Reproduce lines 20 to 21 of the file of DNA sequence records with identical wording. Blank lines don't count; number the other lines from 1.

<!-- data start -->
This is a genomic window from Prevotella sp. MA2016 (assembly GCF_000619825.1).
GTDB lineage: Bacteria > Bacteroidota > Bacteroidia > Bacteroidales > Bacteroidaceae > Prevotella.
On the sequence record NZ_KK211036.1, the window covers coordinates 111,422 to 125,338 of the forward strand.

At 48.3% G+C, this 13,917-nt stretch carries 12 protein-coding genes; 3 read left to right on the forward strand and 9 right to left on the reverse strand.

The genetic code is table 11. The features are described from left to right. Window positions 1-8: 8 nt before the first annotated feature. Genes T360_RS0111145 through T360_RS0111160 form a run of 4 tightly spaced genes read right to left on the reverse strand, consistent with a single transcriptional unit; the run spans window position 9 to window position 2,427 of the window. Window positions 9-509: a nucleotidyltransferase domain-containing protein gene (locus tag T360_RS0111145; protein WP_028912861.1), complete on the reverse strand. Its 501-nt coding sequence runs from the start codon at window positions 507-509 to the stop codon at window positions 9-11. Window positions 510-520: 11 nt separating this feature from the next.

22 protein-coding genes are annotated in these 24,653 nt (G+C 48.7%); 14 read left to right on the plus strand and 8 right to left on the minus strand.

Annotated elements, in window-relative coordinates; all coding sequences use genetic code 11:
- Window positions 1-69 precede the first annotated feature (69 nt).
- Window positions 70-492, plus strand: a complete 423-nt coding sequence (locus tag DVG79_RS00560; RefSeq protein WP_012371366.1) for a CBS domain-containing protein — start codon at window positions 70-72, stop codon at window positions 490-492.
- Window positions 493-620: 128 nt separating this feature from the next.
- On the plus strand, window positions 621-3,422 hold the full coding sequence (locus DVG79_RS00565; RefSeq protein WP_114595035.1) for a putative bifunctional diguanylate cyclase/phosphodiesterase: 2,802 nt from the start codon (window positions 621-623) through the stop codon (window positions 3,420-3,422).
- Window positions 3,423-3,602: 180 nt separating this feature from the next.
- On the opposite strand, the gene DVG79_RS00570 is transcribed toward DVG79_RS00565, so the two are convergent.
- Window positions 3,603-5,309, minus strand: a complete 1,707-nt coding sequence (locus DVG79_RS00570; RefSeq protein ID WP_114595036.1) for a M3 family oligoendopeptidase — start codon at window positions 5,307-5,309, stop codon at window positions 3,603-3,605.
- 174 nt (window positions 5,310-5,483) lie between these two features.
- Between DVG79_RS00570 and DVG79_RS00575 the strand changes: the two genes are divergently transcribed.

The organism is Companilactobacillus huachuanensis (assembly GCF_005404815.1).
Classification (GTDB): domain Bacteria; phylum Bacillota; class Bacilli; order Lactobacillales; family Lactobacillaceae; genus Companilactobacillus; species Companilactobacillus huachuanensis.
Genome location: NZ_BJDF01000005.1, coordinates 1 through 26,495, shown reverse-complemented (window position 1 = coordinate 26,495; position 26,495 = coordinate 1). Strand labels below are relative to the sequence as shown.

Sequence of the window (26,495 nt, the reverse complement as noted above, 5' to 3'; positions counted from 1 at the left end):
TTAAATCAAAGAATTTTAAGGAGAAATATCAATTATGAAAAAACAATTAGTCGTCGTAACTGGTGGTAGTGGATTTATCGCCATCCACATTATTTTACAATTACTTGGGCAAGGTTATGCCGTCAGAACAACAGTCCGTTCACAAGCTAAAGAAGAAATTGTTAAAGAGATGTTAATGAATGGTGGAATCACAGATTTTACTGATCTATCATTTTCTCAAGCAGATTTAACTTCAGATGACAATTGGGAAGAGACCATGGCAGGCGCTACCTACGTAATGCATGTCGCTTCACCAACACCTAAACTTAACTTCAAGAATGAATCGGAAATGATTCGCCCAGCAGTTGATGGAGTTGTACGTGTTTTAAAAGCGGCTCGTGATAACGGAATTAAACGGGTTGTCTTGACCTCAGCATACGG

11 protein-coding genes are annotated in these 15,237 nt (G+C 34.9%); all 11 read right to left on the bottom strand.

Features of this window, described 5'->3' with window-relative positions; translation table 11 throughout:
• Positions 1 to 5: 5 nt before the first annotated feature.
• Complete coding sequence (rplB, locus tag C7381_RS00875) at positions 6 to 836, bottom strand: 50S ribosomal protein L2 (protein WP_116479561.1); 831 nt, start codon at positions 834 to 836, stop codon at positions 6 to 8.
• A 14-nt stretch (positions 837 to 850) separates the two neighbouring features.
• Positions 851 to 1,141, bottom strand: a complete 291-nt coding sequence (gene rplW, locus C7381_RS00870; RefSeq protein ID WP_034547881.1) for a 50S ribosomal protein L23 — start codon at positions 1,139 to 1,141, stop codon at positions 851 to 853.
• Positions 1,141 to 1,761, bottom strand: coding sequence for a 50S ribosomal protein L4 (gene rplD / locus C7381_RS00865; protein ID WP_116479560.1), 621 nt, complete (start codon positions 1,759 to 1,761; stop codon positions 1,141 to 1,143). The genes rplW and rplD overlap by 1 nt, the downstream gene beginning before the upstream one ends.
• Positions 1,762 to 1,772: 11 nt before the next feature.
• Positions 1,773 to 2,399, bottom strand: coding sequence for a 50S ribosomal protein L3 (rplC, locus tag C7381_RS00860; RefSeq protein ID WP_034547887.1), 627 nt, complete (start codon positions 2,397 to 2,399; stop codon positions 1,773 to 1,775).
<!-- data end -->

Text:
Sequence of the window (26,495 nt, the reverse complement as noted above, 5' to 3'; positions counted from 1 at the left end):
TTAAATCAAAGAATTTTAAGGAGAAATATCAATTATGAAAAAACAATTAGTCGTCGTAACTGGTGGTAGTGGATTTATCGCCATCCACATTATTTTACAATTACTTGGGCAAGGTTATGCCGTCAGAACAACAGTCCGTTCACAAGCTAAAGAAGAAATTGTTAAAGAGATGTTAATGAATGGTGGAATCACAGATTTTACTGATCTATCATTTTCTCAAGCAGATTTAACTTCAGATGACAATTGGGAAGAGACCATGGCAGGCGCTACCTACGTAATGCATGTCGCTTCACCAACACCTAAACTTAACTTCAAGAATGAATCGGAAATGATTCGCCCAGCAGTTGATGGAGTTGTACGTGTTTTAAAAGCGGCTCGTGATAACGGAATTAAACGGGTTGTCTTGACCTCAGCATACGG